On Mon, Aug 28, 2017 at 9:41 AM, Martin Kouba <mkouba@redhat.com> wrote:
Set<Annotation> bindings = (Set<Annotation>) invocationContext.getContextData().get("org.jboss.weld.interceptor.bindings");

In fact, a more safe way is to use the Weld API, cast the invocation context to org.jboss.weld.interceptor.WeldInvocationContext and use the appropriate methods.

Looking in the code that seems to do the same thing, at least in Weld 3.0.1.

Going via getContextData() is much easier though for code that has to support both Weld and OWB.


Yes. There is already a spec issue: https://issues.jboss.org/browse/CDI-468 but this would require a change in interceptors spec.

I read the issue, thanks for the pointer. I do wonder if the entry in the context data isn't the easiest option regardless. That might only require an update in the CDI spec. Essentially, just standardise the key being used?

Currently the interceptor factory is an absolutely fantastic feature, but its usefulness is greatly diminished by the fact that no interceptor at this moment can (reliably) retrieve the interceptor bindings for all CDI implementations.

The spec even uses dynamically adding @Transactional as an example;

 * <pre>
 * &#64;Produces
 * &#64;RequestScoped
 * public MyClass produceMyClass(InterceptionFactory<MyClass> factory) {
 *     factory.configure().add(new AnnotationLiteral<Transactional>() {
 *     });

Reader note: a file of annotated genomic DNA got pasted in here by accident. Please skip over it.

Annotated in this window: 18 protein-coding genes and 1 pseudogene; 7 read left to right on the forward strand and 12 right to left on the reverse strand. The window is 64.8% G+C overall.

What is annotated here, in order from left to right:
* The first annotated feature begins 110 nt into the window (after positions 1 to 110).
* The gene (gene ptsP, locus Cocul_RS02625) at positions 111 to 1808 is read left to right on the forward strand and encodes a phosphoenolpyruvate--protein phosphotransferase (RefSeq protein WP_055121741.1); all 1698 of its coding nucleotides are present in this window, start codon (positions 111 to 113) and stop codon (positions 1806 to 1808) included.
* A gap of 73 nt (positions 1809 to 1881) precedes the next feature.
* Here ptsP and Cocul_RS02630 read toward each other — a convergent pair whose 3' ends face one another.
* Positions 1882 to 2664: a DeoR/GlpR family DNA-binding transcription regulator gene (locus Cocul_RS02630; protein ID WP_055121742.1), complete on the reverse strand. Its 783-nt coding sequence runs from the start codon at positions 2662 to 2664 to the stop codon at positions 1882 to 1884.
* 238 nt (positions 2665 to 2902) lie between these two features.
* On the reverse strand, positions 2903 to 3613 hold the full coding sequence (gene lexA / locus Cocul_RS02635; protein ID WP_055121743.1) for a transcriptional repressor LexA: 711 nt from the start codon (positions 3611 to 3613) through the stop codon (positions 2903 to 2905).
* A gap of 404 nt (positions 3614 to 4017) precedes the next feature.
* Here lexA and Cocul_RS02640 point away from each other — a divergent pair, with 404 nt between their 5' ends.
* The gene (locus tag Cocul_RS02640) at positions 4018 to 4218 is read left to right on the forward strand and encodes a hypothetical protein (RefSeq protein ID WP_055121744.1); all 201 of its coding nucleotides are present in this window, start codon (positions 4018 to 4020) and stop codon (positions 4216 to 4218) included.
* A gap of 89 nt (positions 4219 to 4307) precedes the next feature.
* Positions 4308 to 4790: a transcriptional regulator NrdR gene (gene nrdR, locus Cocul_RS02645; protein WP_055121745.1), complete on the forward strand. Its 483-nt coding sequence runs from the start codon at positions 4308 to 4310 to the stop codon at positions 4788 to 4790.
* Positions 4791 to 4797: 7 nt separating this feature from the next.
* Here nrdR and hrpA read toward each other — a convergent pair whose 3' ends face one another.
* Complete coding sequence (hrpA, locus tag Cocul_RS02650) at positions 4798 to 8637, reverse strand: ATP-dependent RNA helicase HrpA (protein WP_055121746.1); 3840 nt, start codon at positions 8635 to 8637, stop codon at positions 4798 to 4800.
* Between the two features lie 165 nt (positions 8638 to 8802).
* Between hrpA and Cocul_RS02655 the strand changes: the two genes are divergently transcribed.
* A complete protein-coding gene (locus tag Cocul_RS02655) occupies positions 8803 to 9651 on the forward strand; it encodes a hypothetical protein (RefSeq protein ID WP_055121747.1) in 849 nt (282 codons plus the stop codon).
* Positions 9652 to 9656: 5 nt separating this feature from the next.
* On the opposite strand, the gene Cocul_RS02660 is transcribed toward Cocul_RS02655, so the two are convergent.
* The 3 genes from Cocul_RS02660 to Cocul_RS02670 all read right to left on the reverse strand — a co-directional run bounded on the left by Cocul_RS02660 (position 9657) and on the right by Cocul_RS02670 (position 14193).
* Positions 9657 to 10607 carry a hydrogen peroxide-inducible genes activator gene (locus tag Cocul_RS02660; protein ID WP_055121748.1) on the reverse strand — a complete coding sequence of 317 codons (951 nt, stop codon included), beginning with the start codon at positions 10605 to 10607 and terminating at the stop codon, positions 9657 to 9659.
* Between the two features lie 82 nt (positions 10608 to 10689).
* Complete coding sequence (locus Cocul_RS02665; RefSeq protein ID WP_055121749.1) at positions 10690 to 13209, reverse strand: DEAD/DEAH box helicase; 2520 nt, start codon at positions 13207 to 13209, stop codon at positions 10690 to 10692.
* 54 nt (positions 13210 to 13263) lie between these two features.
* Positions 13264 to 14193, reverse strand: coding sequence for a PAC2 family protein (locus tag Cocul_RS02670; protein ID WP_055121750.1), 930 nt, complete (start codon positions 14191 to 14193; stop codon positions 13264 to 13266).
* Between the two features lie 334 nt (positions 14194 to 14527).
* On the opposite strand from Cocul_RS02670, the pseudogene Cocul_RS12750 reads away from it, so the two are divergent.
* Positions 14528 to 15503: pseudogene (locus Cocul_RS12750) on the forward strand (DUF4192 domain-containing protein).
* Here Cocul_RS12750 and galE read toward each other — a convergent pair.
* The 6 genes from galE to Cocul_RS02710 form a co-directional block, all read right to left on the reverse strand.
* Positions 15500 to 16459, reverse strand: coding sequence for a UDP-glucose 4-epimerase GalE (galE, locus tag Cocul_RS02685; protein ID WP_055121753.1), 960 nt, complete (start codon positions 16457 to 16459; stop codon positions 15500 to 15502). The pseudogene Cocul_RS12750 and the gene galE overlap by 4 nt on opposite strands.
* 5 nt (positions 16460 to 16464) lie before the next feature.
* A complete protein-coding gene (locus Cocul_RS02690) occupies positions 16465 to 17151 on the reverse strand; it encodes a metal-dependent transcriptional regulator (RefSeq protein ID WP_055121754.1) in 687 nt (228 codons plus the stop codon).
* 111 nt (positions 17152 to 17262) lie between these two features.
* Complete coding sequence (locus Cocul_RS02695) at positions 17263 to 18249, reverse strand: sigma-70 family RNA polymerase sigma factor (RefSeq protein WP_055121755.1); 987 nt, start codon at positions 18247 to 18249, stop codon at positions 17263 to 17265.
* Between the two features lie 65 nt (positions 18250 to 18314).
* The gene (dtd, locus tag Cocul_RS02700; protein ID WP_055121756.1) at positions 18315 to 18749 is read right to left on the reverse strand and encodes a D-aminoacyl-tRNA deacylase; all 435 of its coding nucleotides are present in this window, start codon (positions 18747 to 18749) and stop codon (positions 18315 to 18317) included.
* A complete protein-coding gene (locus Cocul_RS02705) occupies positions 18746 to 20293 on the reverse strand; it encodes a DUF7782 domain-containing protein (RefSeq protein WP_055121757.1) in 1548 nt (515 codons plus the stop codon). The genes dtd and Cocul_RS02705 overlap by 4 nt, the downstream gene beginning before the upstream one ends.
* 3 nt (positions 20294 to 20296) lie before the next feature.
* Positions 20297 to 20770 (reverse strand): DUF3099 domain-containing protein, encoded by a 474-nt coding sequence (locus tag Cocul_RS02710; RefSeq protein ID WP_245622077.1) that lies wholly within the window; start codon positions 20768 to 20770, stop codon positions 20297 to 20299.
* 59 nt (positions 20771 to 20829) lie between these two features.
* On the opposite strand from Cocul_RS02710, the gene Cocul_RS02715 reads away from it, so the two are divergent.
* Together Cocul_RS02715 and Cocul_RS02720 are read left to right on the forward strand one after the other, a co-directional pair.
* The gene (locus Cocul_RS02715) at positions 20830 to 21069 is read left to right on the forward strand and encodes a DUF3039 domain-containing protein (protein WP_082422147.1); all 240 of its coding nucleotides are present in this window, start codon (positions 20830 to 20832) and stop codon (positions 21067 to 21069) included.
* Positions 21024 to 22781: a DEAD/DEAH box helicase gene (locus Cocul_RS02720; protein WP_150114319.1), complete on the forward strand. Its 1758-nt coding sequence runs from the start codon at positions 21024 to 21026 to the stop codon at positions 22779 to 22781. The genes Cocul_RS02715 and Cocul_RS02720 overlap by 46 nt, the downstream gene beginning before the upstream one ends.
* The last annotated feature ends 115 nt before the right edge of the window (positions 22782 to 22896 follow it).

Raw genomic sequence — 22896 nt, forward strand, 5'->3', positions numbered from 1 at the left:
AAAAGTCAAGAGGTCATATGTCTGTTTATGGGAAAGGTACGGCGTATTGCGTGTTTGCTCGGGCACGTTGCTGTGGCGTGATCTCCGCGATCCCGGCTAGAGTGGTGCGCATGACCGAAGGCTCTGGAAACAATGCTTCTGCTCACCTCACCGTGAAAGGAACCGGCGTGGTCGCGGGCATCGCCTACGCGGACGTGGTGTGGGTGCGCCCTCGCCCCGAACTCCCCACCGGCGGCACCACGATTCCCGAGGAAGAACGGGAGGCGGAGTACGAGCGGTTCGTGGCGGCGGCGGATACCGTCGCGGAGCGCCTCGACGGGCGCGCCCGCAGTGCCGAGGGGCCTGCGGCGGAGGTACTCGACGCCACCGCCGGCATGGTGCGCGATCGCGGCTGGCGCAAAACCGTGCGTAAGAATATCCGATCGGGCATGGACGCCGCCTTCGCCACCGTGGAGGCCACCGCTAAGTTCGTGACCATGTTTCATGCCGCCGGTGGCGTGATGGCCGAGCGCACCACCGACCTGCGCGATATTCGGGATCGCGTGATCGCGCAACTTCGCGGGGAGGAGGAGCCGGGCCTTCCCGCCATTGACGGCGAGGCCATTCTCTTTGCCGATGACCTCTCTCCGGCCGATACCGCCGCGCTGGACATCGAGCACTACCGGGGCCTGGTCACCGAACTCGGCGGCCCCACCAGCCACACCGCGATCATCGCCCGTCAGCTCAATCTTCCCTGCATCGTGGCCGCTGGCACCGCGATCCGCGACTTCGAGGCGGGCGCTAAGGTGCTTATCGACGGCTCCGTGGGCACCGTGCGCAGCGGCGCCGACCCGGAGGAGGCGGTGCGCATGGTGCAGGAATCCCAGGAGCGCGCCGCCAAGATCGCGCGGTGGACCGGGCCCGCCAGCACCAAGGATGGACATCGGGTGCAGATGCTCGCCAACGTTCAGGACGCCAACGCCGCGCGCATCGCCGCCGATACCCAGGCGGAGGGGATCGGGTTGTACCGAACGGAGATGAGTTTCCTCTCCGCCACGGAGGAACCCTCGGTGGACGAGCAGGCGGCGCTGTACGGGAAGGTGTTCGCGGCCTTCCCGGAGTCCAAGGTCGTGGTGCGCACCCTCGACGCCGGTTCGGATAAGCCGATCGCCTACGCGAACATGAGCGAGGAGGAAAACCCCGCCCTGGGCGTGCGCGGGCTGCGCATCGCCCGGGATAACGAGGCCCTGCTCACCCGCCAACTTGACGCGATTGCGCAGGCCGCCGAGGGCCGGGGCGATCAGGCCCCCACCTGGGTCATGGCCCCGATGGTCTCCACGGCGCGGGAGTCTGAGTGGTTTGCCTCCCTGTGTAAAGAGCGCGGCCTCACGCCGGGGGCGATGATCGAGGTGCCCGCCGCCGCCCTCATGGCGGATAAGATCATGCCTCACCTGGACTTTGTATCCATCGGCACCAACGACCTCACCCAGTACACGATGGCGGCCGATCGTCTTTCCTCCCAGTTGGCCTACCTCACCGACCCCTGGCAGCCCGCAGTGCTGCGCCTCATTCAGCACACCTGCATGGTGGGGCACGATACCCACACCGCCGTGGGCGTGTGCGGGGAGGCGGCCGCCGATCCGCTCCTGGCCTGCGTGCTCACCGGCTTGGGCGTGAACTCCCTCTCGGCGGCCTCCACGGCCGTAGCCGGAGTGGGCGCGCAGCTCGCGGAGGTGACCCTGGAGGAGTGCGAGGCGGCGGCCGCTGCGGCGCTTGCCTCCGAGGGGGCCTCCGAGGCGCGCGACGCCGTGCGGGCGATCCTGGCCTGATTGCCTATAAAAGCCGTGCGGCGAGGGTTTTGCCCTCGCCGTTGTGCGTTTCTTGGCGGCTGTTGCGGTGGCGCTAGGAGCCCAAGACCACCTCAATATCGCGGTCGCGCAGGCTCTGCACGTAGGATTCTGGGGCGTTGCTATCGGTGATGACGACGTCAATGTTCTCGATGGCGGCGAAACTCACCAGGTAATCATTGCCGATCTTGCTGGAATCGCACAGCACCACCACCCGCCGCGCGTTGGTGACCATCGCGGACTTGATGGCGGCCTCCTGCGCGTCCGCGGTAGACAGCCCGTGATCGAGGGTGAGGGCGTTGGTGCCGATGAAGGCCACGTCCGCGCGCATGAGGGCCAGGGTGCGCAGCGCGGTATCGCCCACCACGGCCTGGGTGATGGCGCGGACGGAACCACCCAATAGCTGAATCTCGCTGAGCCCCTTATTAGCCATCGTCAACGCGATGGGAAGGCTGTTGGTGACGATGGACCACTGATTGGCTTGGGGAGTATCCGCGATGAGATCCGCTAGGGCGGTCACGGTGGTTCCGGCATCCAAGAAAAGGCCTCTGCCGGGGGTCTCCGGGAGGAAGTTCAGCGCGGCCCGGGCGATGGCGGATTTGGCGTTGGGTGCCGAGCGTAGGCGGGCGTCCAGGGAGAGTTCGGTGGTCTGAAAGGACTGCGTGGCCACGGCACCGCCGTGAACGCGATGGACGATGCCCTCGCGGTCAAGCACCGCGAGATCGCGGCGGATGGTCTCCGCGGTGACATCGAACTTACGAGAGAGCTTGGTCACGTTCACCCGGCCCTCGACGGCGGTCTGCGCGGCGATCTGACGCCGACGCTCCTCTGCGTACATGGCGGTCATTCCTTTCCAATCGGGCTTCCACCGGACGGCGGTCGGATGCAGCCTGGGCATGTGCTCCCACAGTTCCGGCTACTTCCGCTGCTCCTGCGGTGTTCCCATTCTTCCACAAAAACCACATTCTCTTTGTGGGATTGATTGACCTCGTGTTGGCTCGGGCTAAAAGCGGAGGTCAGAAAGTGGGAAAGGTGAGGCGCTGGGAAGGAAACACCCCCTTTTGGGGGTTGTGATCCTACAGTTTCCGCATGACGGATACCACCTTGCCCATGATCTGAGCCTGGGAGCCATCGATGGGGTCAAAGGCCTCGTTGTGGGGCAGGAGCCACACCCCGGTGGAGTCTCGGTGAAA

*     return factory.createInterceptedInstance(new MyClass());
 * }

But all the current interceptor implementations backing @Transactional do something like:

public Object proceed(InvocationContext ctx) throws Exception {
        Transactional transactionalAnnotation =

So that clearly won't work.

The spec text for InterceptionFactory also doesn't mention this caveat at all. So I wonder, what was the intended approach for   InterceptionFactory and intercepter bindings with attributes?

Or was InterceptionFactory solely intended for intercepter bindings without (non-binding) attributes?

Kind regards,
Arjan Tijms


Is there a standard way to get the bindings? Perhaps getting hold of the Bean<T> that represents the current Interceptor?

You can inject a bean with scope @Dependent, qualifier @Default and type Interceptor into any interceptor instance. However, this will not help for @Nonbinding value members of an interceptor binding.

Kind regards,
Arjan Tijms

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Martin Kouba
Senior Software Engineer
Red Hat, Czech Republic